National Agricultural Library Assessment Report
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2.     What Progress since 1982?
 
The 1982 review Panel concluded its work with a list of recommendations, some of which were implemented. A summary of those recommendations and the activities and initiatives that resulted is included in Appendix B. Many recommendations of the present review Panel repeat the same points raised in the 1982 review. Also noteworthy is a summary of milestones achieved, as indicated in the document "Milestones 1982-2000 – National Agricultural Library," prepared by the staff of the National Agricultural Library (Appendix C). This document provides a comprehensive list of National Agricultural Library (NAL) achievements since 1982 organized into categories: (1) legislative and administrative, (2) collection building, (3) agricultural information access, (4) bibliographic services, (5) collection development, (6) information technology, and (7) the Abraham Lincoln Building. The following discussion features some of the more significant achievements, up to the present time, taken from these two documents and from a partial list compiled by members of a Panel committee (Appendix F, a report on user surveys). Finally, the Panel derived some of its conclusions from data supplied in tables attached as Appendices L-N.

 
2.1.     Legislative and Administrative

 
The NAL revised its mission, values, and vision statements in 1994 as part of an ongoing strategic planning process. In parallel, it has, through brochures, tours, exhibits, videotapes, and journal articles, made concerted efforts to heighten its visibility, and to establish an Advisory Council to assist with long-range planning and policy formulation. Reorganizations and staffing adjustments were made to streamline services and to better delineate its overlapping but distinct USDA and national library functions. Finally, diverse funding options have been initiated through increases in user fees, leasing arrangements, and the use of contractors for certain activities.

 
2.2.     Collection Building

 
As resources have allowed, NAL has also worked to develop its collection and resources both to fulfill its promise as a national library for the nation's entire agricultural community and as a specific resource for USDA’s specific programs and agencies. This has included the acquisition of significant special collections in a variety of formats, such as materials on Agent Orange and historical USDA documents and multimedia. In addition, since the early 1980’s the NAL has coordinated with the National Library of Medicine (NLM) and the Library of Congress (LC) on collection development policies in the subject area of biotechnology, human nutrition, and veterinary medicine. The NAL also joined several national cataloging programs and became an authority for establishing and verifying the names of agricultural organizations.

 
2.3.     International and Networking Initiatives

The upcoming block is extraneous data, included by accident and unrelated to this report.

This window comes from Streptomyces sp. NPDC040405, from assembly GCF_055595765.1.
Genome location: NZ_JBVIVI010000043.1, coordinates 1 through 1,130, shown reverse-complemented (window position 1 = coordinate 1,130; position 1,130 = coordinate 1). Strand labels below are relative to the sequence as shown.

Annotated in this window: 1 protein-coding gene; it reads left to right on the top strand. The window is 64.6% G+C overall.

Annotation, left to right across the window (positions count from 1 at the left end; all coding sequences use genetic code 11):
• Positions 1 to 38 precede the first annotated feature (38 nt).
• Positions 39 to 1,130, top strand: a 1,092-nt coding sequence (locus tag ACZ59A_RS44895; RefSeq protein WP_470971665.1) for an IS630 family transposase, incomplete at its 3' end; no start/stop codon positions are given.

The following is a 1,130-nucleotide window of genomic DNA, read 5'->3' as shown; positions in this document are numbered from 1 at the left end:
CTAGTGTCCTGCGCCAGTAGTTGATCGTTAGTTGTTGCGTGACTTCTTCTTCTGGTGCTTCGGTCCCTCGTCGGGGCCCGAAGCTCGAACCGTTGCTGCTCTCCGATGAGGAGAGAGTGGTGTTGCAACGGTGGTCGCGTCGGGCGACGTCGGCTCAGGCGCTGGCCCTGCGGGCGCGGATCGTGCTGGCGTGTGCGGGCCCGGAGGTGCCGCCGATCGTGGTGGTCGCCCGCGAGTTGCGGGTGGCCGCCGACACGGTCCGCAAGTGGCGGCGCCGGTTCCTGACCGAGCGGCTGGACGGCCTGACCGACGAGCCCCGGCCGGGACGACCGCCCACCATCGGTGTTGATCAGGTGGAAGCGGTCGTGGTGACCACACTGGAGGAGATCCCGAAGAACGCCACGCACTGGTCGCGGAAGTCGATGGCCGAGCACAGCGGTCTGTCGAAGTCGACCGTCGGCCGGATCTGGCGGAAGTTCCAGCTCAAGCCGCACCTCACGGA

Another of the 1982 recommendations specified a more active role for the NAL in international information activities. This led to close involvement with the International Association of Agricultural Information Specialists (IAALD), the Consultative Group for International Agricultural Research (CGIAR), and the U.N. Food and Agriculture Organization (FAO) and its AGRIS database, on matters of coordination and cooperation. NAL also sponsored and participated in a series of U.S./Central European Agricultural Library Roundtables, and recently signed an agreement with the Biblioteca Central Magna of the Autonomous University of Nuevo Leon, Mexico, to enhance access to agricultural and related information.
 
Previous recommendations also focused on the need for a national agricultural information network for resource sharing, timely processing of information, and equality of access. This resulted in the NAL and representatives from land-grant university libraries forming the United States Agricultural Information Network (USAIN) in 1988. Through USAIN, the NAL joined with other land-grant libraries in a National Preservation Program for Agricultural Literature funded by grants from the National Endowment for the Humanities. The NAL also has cooperated with the National Association of State University and Land Grant Colleges (NASULGC) to advance support of agriculture libraries. Drawing on these collaborative efforts was the 1995 establishment of another NAL and land grant university library collaboration, the Agriculture Network Information Center (AgNIC). Although not yet fully realized, the AgNIC initiative is a discipline-specific, distributed network on the Internet envisioned ultimately as a gateway to centers of excellence in agricultural information. It currently offers 28 subject-specific sites on the World Wide Web.

 
2.4.     Information Technology

 
A significant technology achievement was the National Agricultural Text Digitizing Project (NATDP) that resulted in the production of a series of widely distributed CD- ROM products for agricultural research (aquaculture, acid rain, Agent Orange, food irradiation, and the Agronomy Journal). The NAL also has been active in developing multimedia resources, and has made databases, directories, and other resources available over the Internet. In addition, the NAL has developed specialized web-based Information Centers which provide in-depth resources and reference services on such subjects as: alternative farming systems, animal welfare, food and nutrition, food safety, rural information, technology transfer, water quality.

 
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Last Updated August 13, 2002